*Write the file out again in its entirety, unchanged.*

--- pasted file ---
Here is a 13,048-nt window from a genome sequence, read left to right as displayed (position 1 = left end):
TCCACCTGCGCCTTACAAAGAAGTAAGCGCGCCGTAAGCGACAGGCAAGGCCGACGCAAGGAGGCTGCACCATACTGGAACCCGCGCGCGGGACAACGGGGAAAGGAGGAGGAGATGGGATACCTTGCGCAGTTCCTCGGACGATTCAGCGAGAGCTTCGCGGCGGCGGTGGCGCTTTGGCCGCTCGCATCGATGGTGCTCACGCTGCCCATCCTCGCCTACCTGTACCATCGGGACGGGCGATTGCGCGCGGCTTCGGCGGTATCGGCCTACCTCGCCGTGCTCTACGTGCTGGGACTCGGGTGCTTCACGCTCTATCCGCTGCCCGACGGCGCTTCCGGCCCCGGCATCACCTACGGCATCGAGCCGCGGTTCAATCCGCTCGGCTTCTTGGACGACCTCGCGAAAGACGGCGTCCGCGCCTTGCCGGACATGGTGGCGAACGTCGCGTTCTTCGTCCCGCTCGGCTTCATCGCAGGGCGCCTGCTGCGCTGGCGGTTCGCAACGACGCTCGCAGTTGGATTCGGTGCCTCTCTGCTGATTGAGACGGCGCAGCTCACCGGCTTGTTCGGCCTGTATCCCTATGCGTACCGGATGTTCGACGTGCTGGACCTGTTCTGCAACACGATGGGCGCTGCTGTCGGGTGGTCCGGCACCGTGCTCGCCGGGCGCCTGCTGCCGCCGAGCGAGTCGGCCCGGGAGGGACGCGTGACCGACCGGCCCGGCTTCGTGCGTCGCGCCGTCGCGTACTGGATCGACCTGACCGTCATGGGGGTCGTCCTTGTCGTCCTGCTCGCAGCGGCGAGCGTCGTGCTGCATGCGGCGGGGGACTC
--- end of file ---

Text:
Here is a 13,048-nt window from a genome sequence, read left to right as displayed (position 1 = left end):
TCCACCTGCGCCTTACAAAGAAGTAAGCGCGCCGTAAGCGACAGGCAAGGCCGACGCAAGGAGGCTGCACCATACTGGAACCCGCGCGCGGGACAACGGGGAAAGGAGGAGGAGATGGGATACCTTGCGCAGTTCCTCGGACGATTCAGCGAGAGCTTCGCGGCGGCGGTGGCGCTTTGGCCGCTCGCATCGATGGTGCTCACGCTGCCCATCCTCGCCTACCTGTACCATCGGGACGGGCGATTGCGCGCGGCTTCGGCGGTATCGGCCTACCTCGCCGTGCTCTACGTGCTGGGACTCGGGTGCTTCACGCTCTATCCGCTGCCCGACGGCGCTTCCGGCCCCGGCATCACCTACGGCATCGAGCCGCGGTTCAATCCGCTCGGCTTCTTGGACGACCTCGCGAAAGACGGCGTCCGCGCCTTGCCGGACATGGTGGCGAACGTCGCGTTCTTCGTCCCGCTCGGCTTCATCGCAGGGCGCCTGCTGCGCTGGCGGTTCGCAACGACGCTCGCAGTTGGATTCGGTGCCTCTCTGCTGATTGAGACGGCGCAGCTCACCGGCTTGTTCGGCCTGTATCCCTATGCGTACCGGATGTTCGACGTGCTGGACCTGTTCTGCAACACGATGGGCGCTGCTGTCGGGTGGTCCGGCACCGTGCTCGCCGGGCGCCTGCTGCCGCCGAGCGAGTCGGCCCGGGAGGGACGCGTGACCGACCGGCCCGGCTTCGTGCGTCGCGCCGTCGCGTACTGGATCGACCTGACCGTCATGGGGGTCGTCCTTGTCGTCCTGCTCGCAGCGGCGAGCGTCGTGCTGCATGCGGCGGGGGACTC